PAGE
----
Fix some positive integers $p,n,k$. Let $w$ be chosen uniformly at random from $[k]^n$ (the set of $n$ length words/sequences where each entry is in $\{1,\ldots,k\}$). Let $A_i$ be the event that $w_r=i$ for at least $p$ values of $r$. Can one prove that, for all $s$, $$\Pr\left(\bigwedge_{i=1}^{s1} A_i\ \large\ A_s^c\right)\ge \Pr\left(\bigwedge_{i=1}^{s1} A_i\right).$$ In other words, if we know some letter appears few times, is it more likely that other letters appear many times? Intuitively it seems like this result must be true, but I don't have a good argument to prove it.
2 Answers
The property in question is a special case (with the probabilities of all the $k$ outcomes equal to one another) of the known $NA$ (negative association) property of the multinomial distribution; see e.g. this sentence in the bottom paragraph on page 5:
$NA$ property of multinomial distributions can be seen from Condition $N$, since it is the conditional distribution of independent Poisson random variables given their sum.
Indeed, for each $i\in[k]:=\{1,\dots,k\}$, let $N_i$ denote the number of times the letter $i$ appears in the random word of length $n$. Then $(N_1,\dots,N_k)$ has the $k$nomial distribution with parameters $n,1/k,\dots,1/k$, and the inequality in question can be written as $$P(N_1\ge p,\dots,N_s\ge p)\le P(N_1\ge p,\dots,N_{s1}\ge p)P(N_s\ge p)$$ or, equivalently, as $$Cov\,\big(f(N_1,\dots,N_{s1}),g(N_s,\dots,N_k)\big)\le0,$$ where $f$ and $g$ are the functions (nondecreasing in each argument) given by formulas $$f(n_1,\dots,n_{s1}):=1_{n_1\ge p,\dots,n_{s1}\ge p}$$ and $$g(n_s,\dots,n_k):=1_{n_s\ge p}\,;$$ cf. Definition 2.1 of $NA$ in the linked paper.
I think it is easier if you rewrite your inequality as \begin{align} & P( \bigcap_{i=1}^{s1}A_i )  P ( \bigcap_{i=1}^{s1}A_i \cap A_s) \geq P(\bigcap_{i=1}^{s1}A_i)(1P(A_s)) \\ & \iff P(A_s) \geq P(A_s  \bigcap_{i=1}^{s1}A_i). \end{align} Now let $\{X_i\}_{i=1}^n$ be the random variables which indicate if the $ith$ letter is $s$ or not. (Bernouli independent random variables with success probability $1/k$) Let also $N_{s1}$ is the random variable which counts how many times the letters $\{1,\dots,s1\}$ appear in a given random word. Then the LHS is exactly $$P(\sum_{i=1}^nX_i \geq p )$$ while the RHS is smaller than $$ P(\sum_{i=1}^{nN_{s1}}X_i\geq p N_{s1}\geq (s1)p),$$ which is clearly smaller.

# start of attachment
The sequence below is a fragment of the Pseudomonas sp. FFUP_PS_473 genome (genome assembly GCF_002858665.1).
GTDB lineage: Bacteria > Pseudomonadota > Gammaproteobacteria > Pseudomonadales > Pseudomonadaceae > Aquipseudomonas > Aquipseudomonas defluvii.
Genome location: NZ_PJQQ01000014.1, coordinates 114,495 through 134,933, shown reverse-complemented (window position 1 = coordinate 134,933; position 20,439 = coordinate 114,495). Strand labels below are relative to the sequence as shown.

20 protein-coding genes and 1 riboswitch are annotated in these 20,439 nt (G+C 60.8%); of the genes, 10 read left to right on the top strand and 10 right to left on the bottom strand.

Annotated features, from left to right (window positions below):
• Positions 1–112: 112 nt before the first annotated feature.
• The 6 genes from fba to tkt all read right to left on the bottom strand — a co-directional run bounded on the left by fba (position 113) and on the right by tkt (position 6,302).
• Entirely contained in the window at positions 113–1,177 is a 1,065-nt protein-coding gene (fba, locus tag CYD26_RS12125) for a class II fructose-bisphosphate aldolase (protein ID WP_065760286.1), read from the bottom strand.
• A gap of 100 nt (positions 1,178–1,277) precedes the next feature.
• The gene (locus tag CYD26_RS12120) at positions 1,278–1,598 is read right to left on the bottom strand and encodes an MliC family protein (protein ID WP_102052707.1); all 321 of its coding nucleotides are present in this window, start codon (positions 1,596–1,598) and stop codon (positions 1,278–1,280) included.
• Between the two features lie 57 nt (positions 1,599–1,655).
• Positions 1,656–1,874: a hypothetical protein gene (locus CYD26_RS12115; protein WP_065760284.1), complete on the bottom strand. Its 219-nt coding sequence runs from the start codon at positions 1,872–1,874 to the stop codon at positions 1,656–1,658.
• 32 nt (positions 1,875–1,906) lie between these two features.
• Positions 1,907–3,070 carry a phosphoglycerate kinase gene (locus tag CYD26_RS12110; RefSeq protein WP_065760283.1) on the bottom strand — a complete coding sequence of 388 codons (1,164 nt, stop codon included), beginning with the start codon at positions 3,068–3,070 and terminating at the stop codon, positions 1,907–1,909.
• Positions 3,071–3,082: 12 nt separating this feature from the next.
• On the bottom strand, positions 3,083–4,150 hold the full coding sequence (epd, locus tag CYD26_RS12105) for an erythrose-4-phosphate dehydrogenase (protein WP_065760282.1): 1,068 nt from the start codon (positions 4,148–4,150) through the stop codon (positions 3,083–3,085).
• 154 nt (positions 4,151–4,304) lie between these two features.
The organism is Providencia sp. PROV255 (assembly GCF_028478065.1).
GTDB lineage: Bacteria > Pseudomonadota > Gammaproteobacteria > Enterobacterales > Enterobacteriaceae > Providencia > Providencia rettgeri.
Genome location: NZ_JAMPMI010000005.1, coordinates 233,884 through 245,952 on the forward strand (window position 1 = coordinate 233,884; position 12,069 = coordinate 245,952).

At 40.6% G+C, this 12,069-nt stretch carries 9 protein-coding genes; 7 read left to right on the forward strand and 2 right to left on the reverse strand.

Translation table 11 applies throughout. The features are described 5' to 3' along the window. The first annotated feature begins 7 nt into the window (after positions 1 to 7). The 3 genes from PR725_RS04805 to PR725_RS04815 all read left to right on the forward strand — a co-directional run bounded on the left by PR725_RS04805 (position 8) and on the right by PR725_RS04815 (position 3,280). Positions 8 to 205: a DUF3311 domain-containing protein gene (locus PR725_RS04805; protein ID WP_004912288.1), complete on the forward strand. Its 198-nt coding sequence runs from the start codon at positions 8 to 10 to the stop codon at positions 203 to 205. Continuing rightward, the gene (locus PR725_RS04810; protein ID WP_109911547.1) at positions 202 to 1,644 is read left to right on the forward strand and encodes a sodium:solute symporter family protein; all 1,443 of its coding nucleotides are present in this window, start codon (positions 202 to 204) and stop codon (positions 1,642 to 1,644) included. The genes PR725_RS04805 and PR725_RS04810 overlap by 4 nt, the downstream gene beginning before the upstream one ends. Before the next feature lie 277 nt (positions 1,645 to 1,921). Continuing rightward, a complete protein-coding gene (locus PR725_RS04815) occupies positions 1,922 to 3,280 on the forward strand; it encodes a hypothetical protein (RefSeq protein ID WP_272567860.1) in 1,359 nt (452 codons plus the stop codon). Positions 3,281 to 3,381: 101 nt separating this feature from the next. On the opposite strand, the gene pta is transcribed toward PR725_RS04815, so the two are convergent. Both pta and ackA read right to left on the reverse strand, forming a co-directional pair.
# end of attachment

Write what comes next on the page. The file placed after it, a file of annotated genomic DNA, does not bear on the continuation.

1$\begingroup$ (i) Your latter probability is undefined, because you have not defined the joint distribution of $N_{s1}$ and the $X_i$'s. (ii) How come the definition of $N_{s1}$ does not involve $p$? (iii) The success probability should be $1/k$, not $1/n$. $\endgroup$ Mar 15, 2020 at 21:01

$\begingroup$ @IosifPinelis Thanks for the comments, now I think it is correct. $\endgroup$ Mar 15, 2020 at 23:31

$\begingroup$ Now I don't see any reasons for your main claims: (i) "the RHS is smaller than" and (ii) "which is clearly smaller". $\endgroup$ Mar 15, 2020 at 23:44

$\begingroup$ the first smaller than is because since you assume that each of the s1 first letters appears at least p times, this is less likely than the fact that all the first s1 all together appear (s1)p times. The second less than is because you sum less things. $\endgroup$ Mar 16, 2020 at 9:51

$\begingroup$ (i) concerning ""the RHS is smaller than": it seems your logic here is that, if $P(B)\le P(C)$, then $P(AB)\le P(AC)$. However, this is false in general, even if you assume that $B\subset C$. (ii) concerning "which is clearly smaller": you seem to assume there that the joint distribution of the $X_i$'s is not affected by the condition $N_{s1}\ge(s1)p$, which does not seem to be the case. $\endgroup$ Mar 16, 2020 at 13:47